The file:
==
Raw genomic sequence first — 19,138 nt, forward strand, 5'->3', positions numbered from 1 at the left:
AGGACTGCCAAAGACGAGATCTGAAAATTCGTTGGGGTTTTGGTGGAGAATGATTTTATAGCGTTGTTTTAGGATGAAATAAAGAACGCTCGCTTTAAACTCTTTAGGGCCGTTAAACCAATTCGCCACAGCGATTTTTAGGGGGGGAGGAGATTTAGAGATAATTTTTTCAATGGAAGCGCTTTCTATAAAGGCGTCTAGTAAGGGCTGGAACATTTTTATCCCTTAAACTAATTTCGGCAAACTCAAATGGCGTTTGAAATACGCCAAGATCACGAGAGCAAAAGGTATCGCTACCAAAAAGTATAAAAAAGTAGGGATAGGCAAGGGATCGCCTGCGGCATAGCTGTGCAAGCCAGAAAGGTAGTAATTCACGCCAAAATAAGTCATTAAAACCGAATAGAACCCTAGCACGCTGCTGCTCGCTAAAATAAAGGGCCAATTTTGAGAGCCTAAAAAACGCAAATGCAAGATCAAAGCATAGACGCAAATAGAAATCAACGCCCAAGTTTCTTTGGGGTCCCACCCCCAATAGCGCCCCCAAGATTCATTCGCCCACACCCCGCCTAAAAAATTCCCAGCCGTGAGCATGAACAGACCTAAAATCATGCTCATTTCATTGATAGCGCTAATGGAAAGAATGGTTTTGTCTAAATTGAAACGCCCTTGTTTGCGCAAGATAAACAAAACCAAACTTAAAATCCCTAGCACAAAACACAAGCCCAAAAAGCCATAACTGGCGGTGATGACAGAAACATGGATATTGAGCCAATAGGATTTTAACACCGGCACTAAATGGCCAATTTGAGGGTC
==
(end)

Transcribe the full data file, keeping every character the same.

Raw genomic sequence first — 19,138 nt, forward strand, 5'->3', positions numbered from 1 at the left:
AGGACTGCCAAAGACGAGATCTGAAAATTCGTTGGGGTTTTGGTGGAGAATGATTTTATAGCGTTGTTTTAGGATGAAATAAAGAACGCTCGCTTTAAACTCTTTAGGGCCGTTAAACCAATTCGCCACAGCGATTTTTAGGGGGGGAGGAGATTTAGAGATAATTTTTTCAATGGAAGCGCTTTCTATAAAGGCGTCTAGTAAGGGCTGGAACATTTTTATCCCTTAAACTAATTTCGGCAAACTCAAATGGCGTTTGAAATACGCCAAGATCACGAGAGCAAAAGGTATCGCTACCAAAAAGTATAAAAAAGTAGGGATAGGCAAGGGATCGCCTGCGGCATAGCTGTGCAAGCCAGAAAGGTAGTAATTCACGCCAAAATAAGTCATTAAAACCGAATAGAACCCTAGCACGCTGCTGCTCGCTAAAATAAAGGGCCAATTTTGAGAGCCTAAAAAACGCAAATGCAAGATCAAAGCATAGACGCAAATAGAAATCAACGCCCAAGTTTCTTTGGGGTCCCACCCCCAATAGCGCCCCCAAGATTCATTCGCCCACACCCCGCCTAAAAAATTCCCAGCCGTGAGCATGAACAGACCTAAAATCATGCTCATTTCATTGATAGCGCTAATGGAAAGAATGGTTTTGTCTAAATTGAAACGCCCTTGTTTGCGCAAGATAAACAAAACCAAACTTAAAATCCCTAGCACAAAACACAAGCCCAAAAAGCCATAACTGGCGGTGATGACAGAAACATGGATATTGAGCCAATAGGATTTTAACACCGGCACTAAATGGCCAATTTGAGGGTC